They are called “Elder Orphans” and they represent a growing number of Americans who are coming into their senior years without anyone to watch over them.
Just ask Richard Tizzano, a Poulsbo attorney who specializes in Elder Law. Many people are familiar with him because of his free seminars throughout Kitsap County, where he helps seniors to know their health care and legal options.
“All seniors need to be asking ‘Who’s got your back?,’ ” Tizzano said. “Everybody needs to have someone to watch over them someone to be their advocate.”
Elder Orphans refers to the coming wave of childless and unmarried Baby Boomers and seniors who are aging alone. Many have no surviving spouse, may never have had children, and have lived long enough to have no surviving family or close friends.
“What about those who don’t have family watching over them?,” Tizzano said. “Or those whose family live far away and haven’t noticed that things are falling through the cracks?”
He’s seen that happen when seniors come to get his guidance. Sometimes they even reach out to him to be their advocate.
“I’ve had clients ask ‘Can you be my Power of Attorney?’, or they’ll say ‘Are there people out there I can hire to do this?'” he said.
He strongly advises seniors to think ahead and ask themselves ‘is there someone who has my back?’
Tizzano recommends that seniors attend a seminar where he speaks about choosing an advocate to be your Power of Attorney. He talks about the health care options when a senior can no longer live on their own and what financial assistance may be available.
“There’s really no simple answer,” he said. “But knowing what the options are and being able to choose what’s right for them, gives the senior the feeling that they are in control.”
Tizzano recently had a husband and father come see him. His wife had been in nursing care for more than nine months and he had maxed out his credit cards to pay for her care. He had just received a notice from the care home that he needed to pay another $30,000.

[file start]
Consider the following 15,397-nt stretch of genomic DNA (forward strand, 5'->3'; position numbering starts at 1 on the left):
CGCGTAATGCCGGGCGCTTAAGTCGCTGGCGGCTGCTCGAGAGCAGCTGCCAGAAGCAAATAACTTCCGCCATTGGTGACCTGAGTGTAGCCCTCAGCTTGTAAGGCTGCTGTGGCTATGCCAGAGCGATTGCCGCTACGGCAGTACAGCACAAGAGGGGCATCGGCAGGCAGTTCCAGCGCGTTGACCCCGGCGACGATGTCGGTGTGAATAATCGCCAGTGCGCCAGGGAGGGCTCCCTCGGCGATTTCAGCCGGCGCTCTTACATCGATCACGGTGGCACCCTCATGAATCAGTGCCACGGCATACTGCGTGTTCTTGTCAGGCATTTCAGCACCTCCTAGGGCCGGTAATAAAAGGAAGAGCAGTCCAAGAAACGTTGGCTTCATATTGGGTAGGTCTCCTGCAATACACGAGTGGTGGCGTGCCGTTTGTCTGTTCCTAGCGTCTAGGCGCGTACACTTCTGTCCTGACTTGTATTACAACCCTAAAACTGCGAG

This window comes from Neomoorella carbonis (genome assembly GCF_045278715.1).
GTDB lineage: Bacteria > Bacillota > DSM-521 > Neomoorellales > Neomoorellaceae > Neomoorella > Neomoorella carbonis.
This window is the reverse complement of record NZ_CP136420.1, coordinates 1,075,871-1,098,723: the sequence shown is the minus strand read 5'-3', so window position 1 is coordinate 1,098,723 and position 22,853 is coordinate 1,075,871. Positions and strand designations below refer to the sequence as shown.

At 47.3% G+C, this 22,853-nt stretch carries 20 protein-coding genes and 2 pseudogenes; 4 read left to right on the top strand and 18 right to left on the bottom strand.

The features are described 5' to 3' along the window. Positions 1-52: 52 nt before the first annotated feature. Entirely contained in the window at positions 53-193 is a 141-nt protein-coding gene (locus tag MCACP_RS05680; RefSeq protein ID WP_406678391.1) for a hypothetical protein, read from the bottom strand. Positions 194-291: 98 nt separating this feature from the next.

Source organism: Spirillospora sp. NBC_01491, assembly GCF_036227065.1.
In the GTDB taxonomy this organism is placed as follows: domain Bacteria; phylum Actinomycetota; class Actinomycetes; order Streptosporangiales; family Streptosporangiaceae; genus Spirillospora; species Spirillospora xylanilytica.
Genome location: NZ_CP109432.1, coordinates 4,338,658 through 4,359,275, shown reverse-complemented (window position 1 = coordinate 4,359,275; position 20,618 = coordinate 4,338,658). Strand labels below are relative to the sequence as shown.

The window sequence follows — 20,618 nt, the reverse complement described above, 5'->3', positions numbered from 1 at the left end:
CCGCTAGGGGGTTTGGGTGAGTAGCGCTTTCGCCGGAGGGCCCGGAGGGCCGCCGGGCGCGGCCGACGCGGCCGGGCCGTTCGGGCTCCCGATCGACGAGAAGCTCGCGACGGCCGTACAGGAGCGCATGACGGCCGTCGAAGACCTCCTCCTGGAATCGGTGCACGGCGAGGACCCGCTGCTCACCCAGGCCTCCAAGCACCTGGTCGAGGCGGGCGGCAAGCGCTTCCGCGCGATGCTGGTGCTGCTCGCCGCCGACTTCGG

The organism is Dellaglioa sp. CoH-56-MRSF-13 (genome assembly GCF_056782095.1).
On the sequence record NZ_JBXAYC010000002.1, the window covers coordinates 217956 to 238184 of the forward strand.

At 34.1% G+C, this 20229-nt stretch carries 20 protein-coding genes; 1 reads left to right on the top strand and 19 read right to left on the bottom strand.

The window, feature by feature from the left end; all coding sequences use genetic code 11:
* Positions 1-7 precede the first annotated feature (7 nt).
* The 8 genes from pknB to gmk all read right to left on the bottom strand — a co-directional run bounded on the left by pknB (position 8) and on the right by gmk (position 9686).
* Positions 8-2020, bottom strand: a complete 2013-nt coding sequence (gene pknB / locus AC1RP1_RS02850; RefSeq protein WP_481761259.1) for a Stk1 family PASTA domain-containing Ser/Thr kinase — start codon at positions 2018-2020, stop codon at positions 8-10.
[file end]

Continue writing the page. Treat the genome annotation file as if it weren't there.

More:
“I helped him fill out an application for Medicaid, and we found that Medicaid would pay the costs back three months,” Tizzano said. “But I kept thinking how I wished he’d come to see me earlier because he still had the credit card debt that he can’t pay.”
Tizzano said that Medicaid is still a strong and fully operational program in the U.S. and can help with nursing home costs in most cases.
“It remains to be seen how long that will be the case, given the national debt,” he added.
Usually someone enters the arena of elder care after they have an accident, or a medical need that lands them in the hospital. Tizzano said they will then need time in a rehabilitation center, and then may be able to go home, but need specialized care at home. Or, in some cases, they will need to move to a nursing facility.
“Seniors need to know the options and the costs ahead of time,” he said. “Seniors need to ask themselves ‘how am I going to pay for this?'”
There are programs including Medicaid, veterans benefits, and others, he said.
One options is Long-Term Care Insurance, which is less expensive the younger you start it. And there are plans that allow your survivors to get a payout if you don’t use it, just like a life insurance policy.
Elder Orphans are also coming about because Baby Boomers are independent people, he said. Each day 10,000 people in America turn 65. And many of them have been focused on their careers and hence, don’t have a lot of close friends.
He tells a story of a comedian who has an act where he tells his wife that he doesn’t have close friends. He asked, ‘If I die, are there six people you could ask to carry my coffin?’
“Then he sets out to make six good friends to take that burden off his wife,” Tizzano said. “There’s a lesson in there. Start now to intentionally be friendly. And think about making more than one good friend, because you don’t know who’s going to go first.”
Tizzano began giving his seminars two years ago. He offers two hours of private consultation for $200 to anyone who attends a seminar and still has questions.
His calling to help others came to him when he was 12. That was when his mother, who was only 42, had a stroke that left her paralyzed on the left side for the rest of her life.
“It was a Sunday and my dad woke me up to say that mom was sick, the ambulance was here and that he was going to the hospital with her,” Tizzano recalled. “Because I was the only child, I’d be alone at home.
“I watched them leave and then my first thought was ‘Hey, now I don’t have to go to church.’ But I can still feel what came next, just like I was standing right there in the hallway of our New York City apartment. Something told me ‘You better go to church, because those people care about us and we need them to pray for us.'”
Tizzano said that the lesson from that is to be a part of things and reach out to friends and neighbors because you never know when you’ll need help.
“There’s a lot of pain in the world,” he said. “You can either be a part of the problem or the solution.”